The Stupidest Commentary on the Decalogue Ever Written

This is bad. For one thing, it is an embarrassing example of wishful thinking, as if some imaginary standard of justice (“Equal Natural Rights of Man”) could ever displace the express Word of God “spoken through angels” (Hebrews 2:2). What makes the matter more egregious is the number of Bible texts the author (“Amicus humani generis” or “friend of the human race”) puts on the title page of this most curious work (see the figure). Why display Bible texts as being somehow authoritative when you disavow that authority in the body of the work?
But that is just the beginning of the stupidity of this treatment. Take, for example, the discussion of the first commandment, “Thou shalt have no other gods before Me.” This tells us that we have to take God for what He says He is, not for what we wish to make Him out to be. But for “Amicus humani generis,” we cannot take Him for what He says He is – because “the word God is a very indefinite term, nearly every person forming a different conception of what the term means.” That’s the entire point! You can’t do that! You must take Him for what He says He is, not for what you imagine Him to be! Images are idols! But for God to insist on being recognized for who and what He is, would be to violate the “Equal Natural Rights of Man”!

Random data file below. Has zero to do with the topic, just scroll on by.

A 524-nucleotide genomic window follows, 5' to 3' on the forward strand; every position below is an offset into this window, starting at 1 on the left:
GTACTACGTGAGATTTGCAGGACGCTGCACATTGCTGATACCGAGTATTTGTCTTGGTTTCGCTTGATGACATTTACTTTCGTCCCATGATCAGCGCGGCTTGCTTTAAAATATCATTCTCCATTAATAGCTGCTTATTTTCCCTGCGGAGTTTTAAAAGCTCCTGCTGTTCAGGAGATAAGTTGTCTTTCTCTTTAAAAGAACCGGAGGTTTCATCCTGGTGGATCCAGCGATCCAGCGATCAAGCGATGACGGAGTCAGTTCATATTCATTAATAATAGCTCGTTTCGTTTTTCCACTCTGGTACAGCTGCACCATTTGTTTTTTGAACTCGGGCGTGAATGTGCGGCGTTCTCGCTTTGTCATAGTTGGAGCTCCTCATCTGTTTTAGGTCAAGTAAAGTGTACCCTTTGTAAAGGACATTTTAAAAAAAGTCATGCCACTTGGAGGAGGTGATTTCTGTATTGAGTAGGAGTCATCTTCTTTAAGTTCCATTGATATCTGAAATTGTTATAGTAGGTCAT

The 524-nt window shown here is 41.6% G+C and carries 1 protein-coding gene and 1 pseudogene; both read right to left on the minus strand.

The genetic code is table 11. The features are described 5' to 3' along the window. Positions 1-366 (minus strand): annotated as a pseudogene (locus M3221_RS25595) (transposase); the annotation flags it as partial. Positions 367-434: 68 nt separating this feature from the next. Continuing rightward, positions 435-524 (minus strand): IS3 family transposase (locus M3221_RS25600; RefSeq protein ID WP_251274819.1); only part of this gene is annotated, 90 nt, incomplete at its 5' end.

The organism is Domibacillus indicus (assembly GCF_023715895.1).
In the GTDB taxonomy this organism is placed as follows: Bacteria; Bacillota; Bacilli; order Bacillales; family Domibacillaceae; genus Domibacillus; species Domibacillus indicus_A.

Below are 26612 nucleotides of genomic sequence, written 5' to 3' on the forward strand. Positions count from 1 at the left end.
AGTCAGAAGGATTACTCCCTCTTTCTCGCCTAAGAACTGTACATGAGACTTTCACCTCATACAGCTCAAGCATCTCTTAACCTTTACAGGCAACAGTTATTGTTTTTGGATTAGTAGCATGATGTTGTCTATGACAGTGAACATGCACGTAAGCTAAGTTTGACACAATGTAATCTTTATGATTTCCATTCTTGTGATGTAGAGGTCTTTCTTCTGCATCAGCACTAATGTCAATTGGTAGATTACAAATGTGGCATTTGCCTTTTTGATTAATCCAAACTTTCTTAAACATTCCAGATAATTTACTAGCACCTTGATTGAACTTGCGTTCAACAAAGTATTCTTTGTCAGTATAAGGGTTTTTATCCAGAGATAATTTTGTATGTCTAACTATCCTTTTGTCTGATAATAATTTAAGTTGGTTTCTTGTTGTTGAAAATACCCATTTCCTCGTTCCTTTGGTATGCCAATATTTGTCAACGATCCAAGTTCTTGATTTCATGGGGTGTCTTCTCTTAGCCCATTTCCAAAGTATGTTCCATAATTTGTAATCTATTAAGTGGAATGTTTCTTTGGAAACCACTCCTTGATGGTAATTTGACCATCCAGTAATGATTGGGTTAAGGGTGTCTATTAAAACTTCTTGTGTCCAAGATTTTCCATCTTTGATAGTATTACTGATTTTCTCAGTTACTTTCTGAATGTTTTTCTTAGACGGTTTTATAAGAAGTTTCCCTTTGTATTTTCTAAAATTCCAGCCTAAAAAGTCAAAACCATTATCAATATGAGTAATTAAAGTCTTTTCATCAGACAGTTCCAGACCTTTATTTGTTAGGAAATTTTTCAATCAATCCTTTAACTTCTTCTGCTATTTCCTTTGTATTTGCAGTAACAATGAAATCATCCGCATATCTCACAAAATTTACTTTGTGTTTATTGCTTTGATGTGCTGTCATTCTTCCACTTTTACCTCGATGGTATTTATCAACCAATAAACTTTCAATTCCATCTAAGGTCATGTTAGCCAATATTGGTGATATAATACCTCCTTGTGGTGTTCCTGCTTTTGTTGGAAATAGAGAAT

Furthermore, the insistence that these commandments be declared null and void because they cannot in all instances be enforced by civil government is again to lose sight of what these commandments are: a revelation of ethics. Civil law is one limited expression of ethics. Civil law does not embody an entire ethical system, but only a subset of an ethical system. Yet the author would have the stipulations in the Decalogue enforced as civil law, and would have them declared invalid because they cannot be so. But this is to beg the question, what is civil government’s jurisdiction vis-à-vis ethics?